Fiat Currency, Commodity Backing, and Trade History


Hmmm. pondering again…
Which fiat has ever lasted more than a few hundred years? more importantly, WHY?
Think this relates overall.
Am i trying to prove simething, no just sharing my ADHD today…lol

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I think there are quite a number of currencies that have been around over 100 + years around the world. Some would not seem so obvious though. I believe the English were the first to create Fiat, but I am not 100% sure of that. The British Pound Sterling has been in various paper note forms for a very long time. By acquisition/merger of various banks in the country, aggregation of note printing was centralized to the Bank of England in the 1920’s. However, in name, the BPS has been around over 1200 years now, in both paper and coin forms.

Until the adoption of the Euro, the French Franc had been around for hundreds of years as well. The Swiss Franc notes were first created in 1907. :smiley:


After reading some more, your right, here has been a few.
Found some history here as well…
"Currency that a government has declared to be legal tender, despite
the fact that it has no intrinsic value and is not backed by reserves.
Historically, most currencies were based on physical commodities such as
gold or silver, but fiat money is based solely on faith."

Understanding all sides of the prism of currency helps understand that maybe a GOLD backed world currency would not be that bad, imho if only the GOLD was spread out evenly and no more could be produced, then set a defining amount to paper conversion, and everyone has the same starting point.
If you squandered your allotment, then well you must do something to gain back=WORK FOR IT.
That puts the incentive to own more, work or trade something of value to someone else.
just thinking out load, prolly not a good thing…lol


The whole world went wrong when it went to fiat rather than than a backed commodity, It allowed more wealth to be created than actually exists, through debt. Yes debt was around before fiat, but not in such MASSIVE quantities.


Warning: Eyes will bleed! Very long post! :eyes:

Coloured lens should be worn for your own protection! :sunglasses:

There has been a lot of talk about backing currency with gold again, but it is used for industrial purposes and this is the main reason we got away from using gold to back currencies. The Bretton Woods conference was designed to ensure that currency pegging was fair and equitable across the world. Unfortunately, this didn’t really last long for many valid reasons.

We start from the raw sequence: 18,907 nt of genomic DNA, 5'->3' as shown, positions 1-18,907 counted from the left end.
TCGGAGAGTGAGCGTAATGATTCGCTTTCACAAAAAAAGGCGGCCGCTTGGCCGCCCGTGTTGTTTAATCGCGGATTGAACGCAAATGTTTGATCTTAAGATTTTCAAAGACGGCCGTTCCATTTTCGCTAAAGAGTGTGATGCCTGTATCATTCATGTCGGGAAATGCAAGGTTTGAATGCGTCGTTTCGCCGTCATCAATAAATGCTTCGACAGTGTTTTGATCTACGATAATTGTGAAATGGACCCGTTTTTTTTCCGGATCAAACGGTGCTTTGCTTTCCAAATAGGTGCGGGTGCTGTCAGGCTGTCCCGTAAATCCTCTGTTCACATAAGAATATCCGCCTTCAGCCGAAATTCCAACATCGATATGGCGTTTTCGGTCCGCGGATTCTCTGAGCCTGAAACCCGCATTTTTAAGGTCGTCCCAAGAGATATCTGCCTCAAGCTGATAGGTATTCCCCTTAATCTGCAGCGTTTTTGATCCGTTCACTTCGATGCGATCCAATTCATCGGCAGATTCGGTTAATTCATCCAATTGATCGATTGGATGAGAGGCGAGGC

Fiat is subject to political motives, everyone pretty much understands this today. Backing currency with any commodity is an incorrect approach, because the affects of commodity use and pricing, around the world, causes currency value to wildly gyrate, making international commerce almost impossible to conduct.

To get a realistic picture of the affect of commodities as currency, you need look no further than the history of the U.S. Trade Dollar (see pretty picture).

This is what it looked like AFTER being used as currency:


Question: Do you think the circulated trade dollar above, is what is stamped on the reverse? This was problem No. 1.

Every time a trade dollar was shipped abroad for payment, either from the U.S. or between other countries, each coin was required to be assayed to determine: A) its purity; B) its actual weight in grams, and; C) its real value per piece, based on the former points.

In a world where no country could be trusted to tell the truth about their trade coin authenticity, this presented huge problems with global trade. The process of assaying the value of each coin, stamping its approval, and transporting it to where it needed to go for payments, became problem No. 2.

Finally, there was an inequity in the system based on resource availability. The majority of silver, gold, and platinum deposits rest with a small number of countries on the planet, in any meaningful quantity. These countries presently are ranked by mines/reserves of significance:

  1. Indonesia (Grasberg 106,231,000 troy ounces)
  2. South Africa (South Deep 81,213,000 troy ounces)
  3. Papua New Guinea (Lihir 64,100,000 troy ounces)
  4. Uzbekistan (Muruntau 50,000,000 troy ounces. 100% government owned)
  5. Russia (Olympiada 47,500,000 troy ounces)
  6. Mongolia (Oyu Tolgoi 46,340,000 troy ounces. 34% government owned)
  7. Dominican Republic (Pueblo Viejo 40,085,000 troy ounces)
  8. South Africa (Mponeng 39,557,000 troy ounces)
  9. Australia (Cadia East 37,600,000 troy ounces)
  10. Ghana W. Africa (29,830,000 troy ounces)

(Source: )